Every once in a while I personally come to a point where I would like to test these private functions. This is especially true for use cases in Angular such as directives. Continue reading →
Since I had issues finding a good explanation on how to tie together a controller and a directive with isolated scope I decided to create my own blog post on this subject. This repo contains a runnable example of the solution. It contains a Spring Boot Web Application that can be started to act as a HTTP server but all the interesting stuff is in the src/main/webapp folder.
To create modular code with AngularJS you want to create reusable components; directives. Directives should not depend in any way on the parent controller. They should not be able to see any of the parent scope unless it’s explicitly provided to them. To do this Angular directives can have an isolated scope (which in my opinion should be the default). Continue reading →
This third and final part in my Stateless Spring Security series is about mixing previous post about JWT token based authentication with spring-social-security. This post directly builds upon it and focusses mostly on the changed parts. The idea is to substitude the username/password based login with “Login with Facebook” functionality based on OAuth 2, but still use the same token based authentication after that.
The user clicks on the “Login with Facebook” button which is a simple link to “/auth/facebook”, the SocialAuthenticationFilter notices the lack of additional query parameters and triggers a redirect leading the user of your site to Facebook. They login with their username/password and are redirected back, again to “/auth/facebook” but this time with “?code=…&state=…” parameters specified. (If the user previously logged in at facebook and had a cookie set, facebook will even instantly redirect back and no facebook screen is shown at all to the user.) The fun part is that you can follow this in a browsers network log as it’s all done using plain HTTP 302 redirects. (The “Location” header in the HTTP response is used to tell the browser where to go next)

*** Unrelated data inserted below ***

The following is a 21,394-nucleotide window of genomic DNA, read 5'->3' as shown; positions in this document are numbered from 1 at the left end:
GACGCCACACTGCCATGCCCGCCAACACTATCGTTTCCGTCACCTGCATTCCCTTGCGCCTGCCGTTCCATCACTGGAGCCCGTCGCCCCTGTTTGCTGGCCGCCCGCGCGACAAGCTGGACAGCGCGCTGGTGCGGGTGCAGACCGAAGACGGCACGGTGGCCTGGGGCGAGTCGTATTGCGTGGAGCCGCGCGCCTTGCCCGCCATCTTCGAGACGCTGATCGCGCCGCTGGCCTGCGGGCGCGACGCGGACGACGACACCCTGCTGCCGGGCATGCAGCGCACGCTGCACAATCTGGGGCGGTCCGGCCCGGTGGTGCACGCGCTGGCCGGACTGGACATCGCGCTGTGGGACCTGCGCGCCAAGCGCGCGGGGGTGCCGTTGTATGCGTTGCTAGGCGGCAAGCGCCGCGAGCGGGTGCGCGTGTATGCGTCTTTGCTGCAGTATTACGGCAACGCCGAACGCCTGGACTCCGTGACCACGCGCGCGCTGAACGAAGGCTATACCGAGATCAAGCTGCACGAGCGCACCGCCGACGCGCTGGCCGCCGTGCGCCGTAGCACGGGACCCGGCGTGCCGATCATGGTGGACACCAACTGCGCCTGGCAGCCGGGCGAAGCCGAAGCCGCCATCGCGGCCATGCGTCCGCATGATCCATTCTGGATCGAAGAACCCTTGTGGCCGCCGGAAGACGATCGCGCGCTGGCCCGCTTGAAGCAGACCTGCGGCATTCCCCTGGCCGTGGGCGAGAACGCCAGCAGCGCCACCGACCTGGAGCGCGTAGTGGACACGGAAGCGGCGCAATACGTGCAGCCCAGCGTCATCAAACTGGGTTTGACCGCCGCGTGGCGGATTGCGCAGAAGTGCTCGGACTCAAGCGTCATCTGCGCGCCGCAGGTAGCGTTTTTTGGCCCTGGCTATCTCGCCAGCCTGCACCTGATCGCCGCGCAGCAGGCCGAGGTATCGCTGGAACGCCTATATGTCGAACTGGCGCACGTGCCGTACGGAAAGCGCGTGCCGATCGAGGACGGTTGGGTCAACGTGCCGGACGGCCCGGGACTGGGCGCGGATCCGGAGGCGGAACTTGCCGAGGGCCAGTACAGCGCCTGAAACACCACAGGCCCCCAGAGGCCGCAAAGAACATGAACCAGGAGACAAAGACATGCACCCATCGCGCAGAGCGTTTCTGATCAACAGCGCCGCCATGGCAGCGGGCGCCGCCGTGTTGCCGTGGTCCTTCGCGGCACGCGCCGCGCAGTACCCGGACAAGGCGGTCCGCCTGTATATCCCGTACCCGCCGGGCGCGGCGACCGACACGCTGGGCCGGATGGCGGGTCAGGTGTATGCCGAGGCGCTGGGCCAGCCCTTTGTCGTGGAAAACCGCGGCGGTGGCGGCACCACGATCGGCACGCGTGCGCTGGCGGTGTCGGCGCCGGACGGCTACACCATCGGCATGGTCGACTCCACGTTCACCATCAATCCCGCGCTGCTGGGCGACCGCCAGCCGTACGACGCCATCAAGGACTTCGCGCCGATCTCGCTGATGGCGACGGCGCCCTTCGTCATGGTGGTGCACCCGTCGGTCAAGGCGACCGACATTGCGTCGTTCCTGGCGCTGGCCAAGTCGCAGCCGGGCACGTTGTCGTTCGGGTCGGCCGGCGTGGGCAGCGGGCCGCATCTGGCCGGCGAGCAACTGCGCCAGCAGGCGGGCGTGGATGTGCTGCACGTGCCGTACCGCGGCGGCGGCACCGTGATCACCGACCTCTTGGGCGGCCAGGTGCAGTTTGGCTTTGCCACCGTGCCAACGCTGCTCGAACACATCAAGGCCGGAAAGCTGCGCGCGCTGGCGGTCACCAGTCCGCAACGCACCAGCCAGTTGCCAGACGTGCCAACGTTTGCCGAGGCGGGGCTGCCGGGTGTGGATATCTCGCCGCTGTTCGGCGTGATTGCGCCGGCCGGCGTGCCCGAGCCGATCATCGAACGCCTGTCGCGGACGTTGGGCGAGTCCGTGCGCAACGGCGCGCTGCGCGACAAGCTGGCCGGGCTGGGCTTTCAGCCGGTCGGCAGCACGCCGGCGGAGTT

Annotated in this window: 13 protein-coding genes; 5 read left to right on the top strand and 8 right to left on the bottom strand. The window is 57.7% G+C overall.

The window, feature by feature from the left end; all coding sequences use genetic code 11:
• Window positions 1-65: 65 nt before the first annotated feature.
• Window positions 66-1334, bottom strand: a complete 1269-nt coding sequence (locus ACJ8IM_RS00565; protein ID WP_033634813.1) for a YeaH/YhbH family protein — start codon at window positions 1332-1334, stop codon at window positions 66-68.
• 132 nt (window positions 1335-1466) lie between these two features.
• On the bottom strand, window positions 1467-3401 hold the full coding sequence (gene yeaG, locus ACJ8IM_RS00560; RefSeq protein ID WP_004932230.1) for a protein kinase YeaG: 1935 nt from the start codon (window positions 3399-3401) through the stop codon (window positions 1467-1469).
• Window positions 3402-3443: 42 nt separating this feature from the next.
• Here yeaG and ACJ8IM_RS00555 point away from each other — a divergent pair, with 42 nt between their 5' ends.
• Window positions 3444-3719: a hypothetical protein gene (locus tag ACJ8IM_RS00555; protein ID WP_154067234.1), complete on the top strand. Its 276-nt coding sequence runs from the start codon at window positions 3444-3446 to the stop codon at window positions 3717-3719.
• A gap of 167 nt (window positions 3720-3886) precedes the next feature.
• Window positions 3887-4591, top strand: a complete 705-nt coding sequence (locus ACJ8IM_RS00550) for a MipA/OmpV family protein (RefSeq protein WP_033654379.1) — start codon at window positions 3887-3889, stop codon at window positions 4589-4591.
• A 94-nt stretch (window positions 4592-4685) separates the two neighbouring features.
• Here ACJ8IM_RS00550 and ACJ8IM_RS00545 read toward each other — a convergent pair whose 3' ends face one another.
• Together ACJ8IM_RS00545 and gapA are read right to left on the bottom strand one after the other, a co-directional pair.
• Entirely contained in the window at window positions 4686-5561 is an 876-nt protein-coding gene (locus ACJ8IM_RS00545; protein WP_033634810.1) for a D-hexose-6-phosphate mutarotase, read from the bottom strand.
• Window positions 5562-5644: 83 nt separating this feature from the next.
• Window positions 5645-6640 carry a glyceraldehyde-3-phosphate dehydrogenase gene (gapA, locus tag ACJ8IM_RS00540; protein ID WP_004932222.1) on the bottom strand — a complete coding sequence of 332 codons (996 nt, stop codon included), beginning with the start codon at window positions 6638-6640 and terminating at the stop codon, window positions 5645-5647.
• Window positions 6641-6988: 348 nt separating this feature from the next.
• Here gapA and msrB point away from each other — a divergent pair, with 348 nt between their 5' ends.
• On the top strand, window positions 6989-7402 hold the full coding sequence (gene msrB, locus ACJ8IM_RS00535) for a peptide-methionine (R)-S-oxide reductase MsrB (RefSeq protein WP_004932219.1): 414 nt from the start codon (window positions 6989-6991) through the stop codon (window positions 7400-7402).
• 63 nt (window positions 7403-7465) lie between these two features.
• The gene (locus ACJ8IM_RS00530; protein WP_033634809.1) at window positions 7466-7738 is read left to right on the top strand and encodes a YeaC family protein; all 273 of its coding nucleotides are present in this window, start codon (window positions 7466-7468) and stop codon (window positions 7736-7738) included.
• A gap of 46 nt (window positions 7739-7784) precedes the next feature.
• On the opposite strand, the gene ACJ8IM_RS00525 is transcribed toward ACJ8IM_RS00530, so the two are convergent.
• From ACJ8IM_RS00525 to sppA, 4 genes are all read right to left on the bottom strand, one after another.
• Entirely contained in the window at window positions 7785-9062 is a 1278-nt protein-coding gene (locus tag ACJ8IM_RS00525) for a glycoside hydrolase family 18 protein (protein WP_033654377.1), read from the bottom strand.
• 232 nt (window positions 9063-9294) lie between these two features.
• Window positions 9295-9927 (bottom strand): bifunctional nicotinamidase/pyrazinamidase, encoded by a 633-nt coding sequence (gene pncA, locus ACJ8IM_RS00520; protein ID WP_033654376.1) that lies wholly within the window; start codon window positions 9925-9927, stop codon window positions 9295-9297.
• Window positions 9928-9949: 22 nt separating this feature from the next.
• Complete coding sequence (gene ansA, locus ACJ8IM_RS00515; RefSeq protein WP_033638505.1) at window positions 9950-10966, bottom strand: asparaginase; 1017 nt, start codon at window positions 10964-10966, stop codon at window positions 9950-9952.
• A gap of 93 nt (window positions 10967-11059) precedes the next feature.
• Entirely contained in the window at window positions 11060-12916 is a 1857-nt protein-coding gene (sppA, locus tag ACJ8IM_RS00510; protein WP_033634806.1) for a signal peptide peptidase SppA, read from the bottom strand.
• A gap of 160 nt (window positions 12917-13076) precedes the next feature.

NOTE: Just released version 0.2.2 of ngImprovedTesting to fix issue #6 causing chained promises (i.e. .then(...).then(...)) not to executed by a $q.tick(); also see README of the GitHub repo.
After quite a while I finally got round to creating version 0.2 of ngImprovedTesting.
The ModuleBuilder API is unchanged and still makes mock testing AngularJS code much easier (be sure to read this blog post if you are unfamiliar with ngImprovedTesting).
Version 0.2 of ngImprovedTesting brings you the following interesting improvements:
As you may already know web components consist out of a set of technologies which are combined to create a custom element for use in your HTML markup. The main additions, as described in several blogposts, are HTML imports, Shadow Dom and Templates combined with isolated scripts and styling. (If these concepts are new to you i suggest you read up on web components at WebComponents.org).